PR Blogging Tips: The Problem of Online Trolls and How To Handle Them

If it gets nasty, do not feed the trolls!

When I was a child, I had a toy troll doll. With its brightly colored hair and odd facial expression, my troll doll was cute in an amusing sort of way.

In the Internet world, however, trolls are neither cute nor amusing. In fact, they can be a real nuisance for a website owner.

The term “troll” has come to mean a commentator who leaves disruptive comments on a post or forum simply for the purpose of making trouble or drawing attention to themselves.

When faced with “trollish” comments many website owners are left wondering what they should do.

I would suggest that the first step is to determine whether you are really dealing with a troll (someone who is merely there to cause trouble) or with someone who has a genuine interest in your topic. For example, your “trollish” commentator could be someone who is genuinely passionate about the topic (but happens to disagree with you). Or, they might be a disgruntled customer who needs some attention.

One way to identify a troll is that they usually cannot be reasoned with. A true troll will reject any offers of genuine help. In my observation, the more a troll posts, the less sense their comments make.

As a PR professional, your first reaction to a troll might by to jump in and correct the troll’s comments. However, since most trolls thrive on attention this might only feed the troll’s appetite and cause him or her to leave even more comments.

When it comes to dealing with trolls, here are your options:

  1. Feed the troll. Respond to the comment and/or comments (or ask your friends to respond). This option will likely lead to more responses from the troll. However, if the troll’s comments are spreading serious misinformation that others may believe, then you may find that posting correct information is your best alternative.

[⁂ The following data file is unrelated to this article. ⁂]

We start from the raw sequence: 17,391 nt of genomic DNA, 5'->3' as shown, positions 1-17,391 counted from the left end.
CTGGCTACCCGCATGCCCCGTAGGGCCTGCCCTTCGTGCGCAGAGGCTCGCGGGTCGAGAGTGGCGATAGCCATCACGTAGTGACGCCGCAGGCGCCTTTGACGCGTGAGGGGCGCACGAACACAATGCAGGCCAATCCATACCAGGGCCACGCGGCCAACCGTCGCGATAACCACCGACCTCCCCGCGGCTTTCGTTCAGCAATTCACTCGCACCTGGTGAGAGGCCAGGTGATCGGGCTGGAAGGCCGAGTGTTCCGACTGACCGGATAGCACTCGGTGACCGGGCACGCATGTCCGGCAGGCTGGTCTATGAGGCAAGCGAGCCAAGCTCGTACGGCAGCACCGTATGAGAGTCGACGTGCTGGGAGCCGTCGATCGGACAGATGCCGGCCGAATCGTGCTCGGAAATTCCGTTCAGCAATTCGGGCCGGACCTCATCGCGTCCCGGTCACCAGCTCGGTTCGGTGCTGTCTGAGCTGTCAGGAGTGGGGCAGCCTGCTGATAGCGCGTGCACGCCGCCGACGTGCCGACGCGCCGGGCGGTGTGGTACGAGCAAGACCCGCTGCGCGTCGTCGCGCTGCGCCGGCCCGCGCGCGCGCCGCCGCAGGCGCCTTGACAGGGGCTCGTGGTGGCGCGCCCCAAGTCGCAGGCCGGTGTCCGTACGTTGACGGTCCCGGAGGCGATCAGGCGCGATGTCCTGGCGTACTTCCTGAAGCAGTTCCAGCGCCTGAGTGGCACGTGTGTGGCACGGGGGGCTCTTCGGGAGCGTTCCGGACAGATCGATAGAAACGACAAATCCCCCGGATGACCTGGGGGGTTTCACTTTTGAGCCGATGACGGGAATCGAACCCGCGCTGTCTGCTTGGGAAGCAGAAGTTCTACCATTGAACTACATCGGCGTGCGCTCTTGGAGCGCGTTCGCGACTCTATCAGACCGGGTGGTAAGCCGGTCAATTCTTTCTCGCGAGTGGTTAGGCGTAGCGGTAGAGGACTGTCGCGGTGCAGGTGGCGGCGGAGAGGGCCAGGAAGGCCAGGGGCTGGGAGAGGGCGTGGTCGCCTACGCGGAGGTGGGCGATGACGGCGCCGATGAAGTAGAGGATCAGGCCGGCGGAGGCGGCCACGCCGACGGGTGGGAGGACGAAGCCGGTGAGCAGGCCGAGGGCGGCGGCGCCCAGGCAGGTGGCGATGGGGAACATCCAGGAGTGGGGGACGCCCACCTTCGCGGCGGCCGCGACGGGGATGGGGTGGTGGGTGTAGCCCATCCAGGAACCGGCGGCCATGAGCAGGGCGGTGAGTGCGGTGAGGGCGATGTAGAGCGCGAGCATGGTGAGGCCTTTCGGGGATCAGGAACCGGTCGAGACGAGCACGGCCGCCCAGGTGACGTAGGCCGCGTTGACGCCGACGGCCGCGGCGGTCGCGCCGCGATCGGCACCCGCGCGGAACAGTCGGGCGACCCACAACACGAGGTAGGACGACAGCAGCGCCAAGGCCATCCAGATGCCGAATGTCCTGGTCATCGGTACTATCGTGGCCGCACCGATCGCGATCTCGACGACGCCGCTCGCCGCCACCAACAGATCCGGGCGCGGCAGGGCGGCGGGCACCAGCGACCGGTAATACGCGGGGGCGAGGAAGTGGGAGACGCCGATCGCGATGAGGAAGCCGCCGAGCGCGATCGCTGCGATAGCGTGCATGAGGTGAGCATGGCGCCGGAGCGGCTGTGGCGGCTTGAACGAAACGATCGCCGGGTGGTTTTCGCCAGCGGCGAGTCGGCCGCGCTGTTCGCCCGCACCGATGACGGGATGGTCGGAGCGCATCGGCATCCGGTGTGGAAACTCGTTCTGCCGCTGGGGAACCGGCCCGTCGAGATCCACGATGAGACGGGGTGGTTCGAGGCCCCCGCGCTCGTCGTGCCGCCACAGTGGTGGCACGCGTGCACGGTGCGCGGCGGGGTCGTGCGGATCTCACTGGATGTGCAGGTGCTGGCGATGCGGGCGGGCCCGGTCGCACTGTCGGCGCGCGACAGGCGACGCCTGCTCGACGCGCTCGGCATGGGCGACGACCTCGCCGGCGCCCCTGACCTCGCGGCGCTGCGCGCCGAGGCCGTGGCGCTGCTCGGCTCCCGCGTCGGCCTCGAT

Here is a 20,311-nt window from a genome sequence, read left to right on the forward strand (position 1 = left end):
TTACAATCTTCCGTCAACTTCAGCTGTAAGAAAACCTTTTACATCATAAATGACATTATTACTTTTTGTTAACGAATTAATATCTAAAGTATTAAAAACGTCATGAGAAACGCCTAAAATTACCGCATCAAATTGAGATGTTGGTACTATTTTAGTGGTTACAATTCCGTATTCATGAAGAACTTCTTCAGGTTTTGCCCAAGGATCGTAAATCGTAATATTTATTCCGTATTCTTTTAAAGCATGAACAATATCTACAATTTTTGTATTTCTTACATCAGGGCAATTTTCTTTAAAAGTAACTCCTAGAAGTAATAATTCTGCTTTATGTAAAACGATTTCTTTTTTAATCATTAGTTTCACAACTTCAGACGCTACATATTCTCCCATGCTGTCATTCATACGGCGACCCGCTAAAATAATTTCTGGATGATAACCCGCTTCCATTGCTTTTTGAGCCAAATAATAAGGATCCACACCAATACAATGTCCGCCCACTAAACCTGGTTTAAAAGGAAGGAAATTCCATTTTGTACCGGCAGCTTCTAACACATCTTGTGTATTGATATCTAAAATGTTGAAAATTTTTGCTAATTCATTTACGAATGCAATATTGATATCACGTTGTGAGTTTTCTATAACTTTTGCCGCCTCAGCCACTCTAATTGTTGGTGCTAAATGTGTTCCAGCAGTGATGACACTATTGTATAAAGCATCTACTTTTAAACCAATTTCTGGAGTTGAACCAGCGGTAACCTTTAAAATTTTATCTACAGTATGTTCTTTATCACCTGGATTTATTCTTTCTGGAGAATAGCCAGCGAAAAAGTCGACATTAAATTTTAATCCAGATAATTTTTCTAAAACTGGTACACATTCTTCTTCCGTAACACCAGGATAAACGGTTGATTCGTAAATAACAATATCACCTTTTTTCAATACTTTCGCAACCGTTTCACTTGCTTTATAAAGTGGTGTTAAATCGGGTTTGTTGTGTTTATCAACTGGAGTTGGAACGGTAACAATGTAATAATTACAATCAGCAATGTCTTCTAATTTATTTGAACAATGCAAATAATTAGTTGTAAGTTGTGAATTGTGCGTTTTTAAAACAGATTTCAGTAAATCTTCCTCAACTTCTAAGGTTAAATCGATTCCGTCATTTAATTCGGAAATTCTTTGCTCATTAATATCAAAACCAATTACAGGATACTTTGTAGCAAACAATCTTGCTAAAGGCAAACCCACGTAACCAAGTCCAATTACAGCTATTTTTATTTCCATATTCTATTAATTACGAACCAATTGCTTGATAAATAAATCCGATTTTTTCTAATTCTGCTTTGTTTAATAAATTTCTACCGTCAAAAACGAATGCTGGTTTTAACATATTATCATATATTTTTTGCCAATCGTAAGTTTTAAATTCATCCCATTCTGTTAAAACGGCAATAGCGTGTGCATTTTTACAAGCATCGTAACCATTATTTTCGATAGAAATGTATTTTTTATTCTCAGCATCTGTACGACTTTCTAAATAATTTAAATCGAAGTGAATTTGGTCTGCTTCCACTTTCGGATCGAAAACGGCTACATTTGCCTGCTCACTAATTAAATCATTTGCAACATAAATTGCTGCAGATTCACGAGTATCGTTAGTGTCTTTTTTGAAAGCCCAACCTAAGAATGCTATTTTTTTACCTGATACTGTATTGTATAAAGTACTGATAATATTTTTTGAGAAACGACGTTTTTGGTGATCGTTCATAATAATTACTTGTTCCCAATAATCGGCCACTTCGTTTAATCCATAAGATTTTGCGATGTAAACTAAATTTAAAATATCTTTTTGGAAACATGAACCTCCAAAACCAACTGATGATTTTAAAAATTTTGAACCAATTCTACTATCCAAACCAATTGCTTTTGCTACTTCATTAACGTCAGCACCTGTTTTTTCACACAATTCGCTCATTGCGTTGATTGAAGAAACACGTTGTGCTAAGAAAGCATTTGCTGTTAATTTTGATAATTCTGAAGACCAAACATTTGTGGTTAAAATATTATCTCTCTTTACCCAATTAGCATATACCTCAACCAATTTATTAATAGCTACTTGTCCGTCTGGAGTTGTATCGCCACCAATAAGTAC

2. Ignore the troll. Don’t respond to the comment and or comments. If you ignore a trollish comment, often the troll will get bored and go away. This is a particularly good option when you know that the troll’s comments hold no real credibility and are unlikely to be believed by your readers.
  3. Delete the troll. If your comment policy allows for it, you can delete the troll’s comments. This is a particularly good option when the troll’s comments contain obscene or offensive materials or links. Once the troll sees that his or her comments are not being published, they will usually go away.
  4. Close comments. If the situation becomes too out-of-hand, you may wish to close down comments on a particular post or forum thread. Closing comments often ends the trollish behavior and preserves your credibility with your readers.

Have you faced trolls recently (the online kind, not the cute toy)? If so, how have you dealt with them?

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  1. Matt Keegan says

    Trolls don’t stand a chance on my blogs. When trollish behavior is found, I simply delete the comment and move on.

    I don’t make myself an easy target for trolls meaning that I show no mercy for bad behavior. Of course, if they have a change of heart, they can add meaningful and helpful content later on which I’ll quickly approve.

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